Combemale says he is “confident that the bill should act as a catalyst for innovation and growth while maintaining robust privacy protections across the UK – an essential balance which will build consumer trust in the digital economy.”

A tentative approach?

Adding to the industry response on the UK Government’s proposed replacement to GDPR, Alistair Dent, chief strategy officer at the UK data consultancy Profusion, confirms that “there’s a lot to like in the announcement of the DPDI bill, not least that it may finally end the uncertainty for British businesses.”

“Reducing the compliance burden on smaller businesses and improving the online experience by tackling cookie pop-ups are sensible and very welcome moves,” he adds.

However, Dent recognises the risk that “in trying to do too much at once,” the Government risks creating “a sprawling, complex and ineffective set of rules.”

“One of the key issues around the bill is whether it lives up to its goal of ensuring businesses can continue to use their existing international data transfer mechanisms to share personal data overseas,” he explains.

“This is very important to UK businesses, as failure to make it compatible with, for example, GDPR, will mean that companies which deal with EU citizen’s data will have to comply with both sets of legislation – which will significantly increase costs.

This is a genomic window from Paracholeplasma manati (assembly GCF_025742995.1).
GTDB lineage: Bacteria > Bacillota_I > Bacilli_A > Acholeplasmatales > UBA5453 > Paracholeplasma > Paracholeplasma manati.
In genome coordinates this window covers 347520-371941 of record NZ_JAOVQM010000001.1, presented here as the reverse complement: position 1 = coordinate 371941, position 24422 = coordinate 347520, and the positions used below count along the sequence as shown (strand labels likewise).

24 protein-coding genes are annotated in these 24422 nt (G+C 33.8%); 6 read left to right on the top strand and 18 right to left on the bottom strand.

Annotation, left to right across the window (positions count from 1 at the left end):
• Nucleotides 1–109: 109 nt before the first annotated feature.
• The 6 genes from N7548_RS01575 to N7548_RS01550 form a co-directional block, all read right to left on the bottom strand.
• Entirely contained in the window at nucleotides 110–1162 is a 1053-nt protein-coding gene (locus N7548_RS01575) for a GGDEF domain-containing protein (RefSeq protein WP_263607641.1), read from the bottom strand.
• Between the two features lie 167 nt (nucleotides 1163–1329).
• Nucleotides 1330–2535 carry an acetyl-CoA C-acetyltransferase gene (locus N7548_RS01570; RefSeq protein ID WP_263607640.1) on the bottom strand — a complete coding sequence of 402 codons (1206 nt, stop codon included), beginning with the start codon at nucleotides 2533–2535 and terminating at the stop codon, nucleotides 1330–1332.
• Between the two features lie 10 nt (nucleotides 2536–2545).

“This bill is obviously at a very early stage and there are a lot of areas that still need clarification – not least how it will be adequately enforced. We must remember that, despite its flaws, GDPR has really helped to improve online privacy and increase accountability for businesses.

“The Government is very keen to be seen to be cutting red tape and using ‘common sense’ in its rulemaking, but this must not come at the expense of protecting people online,” concludes Dent.

Data governance
Philip Dutton, CEO and founder, Solidatus

Philip Dutton, CEO and founder of the UK-based data lineage solution Solidatus, argues businesses need to urgently check they have the right processes and controls in place to manage their digital records and meet the incoming data governance requirements

“As the DPDI bill is being introduced by parliament, the pressure is on for organisations to ensure they’re ready,” Dutton comments.

“While the bill aims to update and simplify the UK’s data protection framework to reduce burdens on organisations and maintain high data standards, the onus is still on them to ensure they have a robust data governance strategy in place.

“Bad data governance practices result in poor decision-making and breaking compliance. If organisations don’t have the right capabilities in place to analyse their critical data sets and extrapolate key insights to support decision-making and ensure regulatory compliance, they could be sleepwalking into a data disaster.

“By using technology to manage and visualise your ecosystem, you can rapidly analyse your data sources and data flows to identify negative impacts. This clear mapping is a critical step in identifying data risk and avoiding errors that could disrupt compliance, cause significant fines and damage your reputation.”


  • Tyler is a fintech journalist with specific interests in online banking and emerging AI technologies. He began his career writing with a plethora of national and international publications.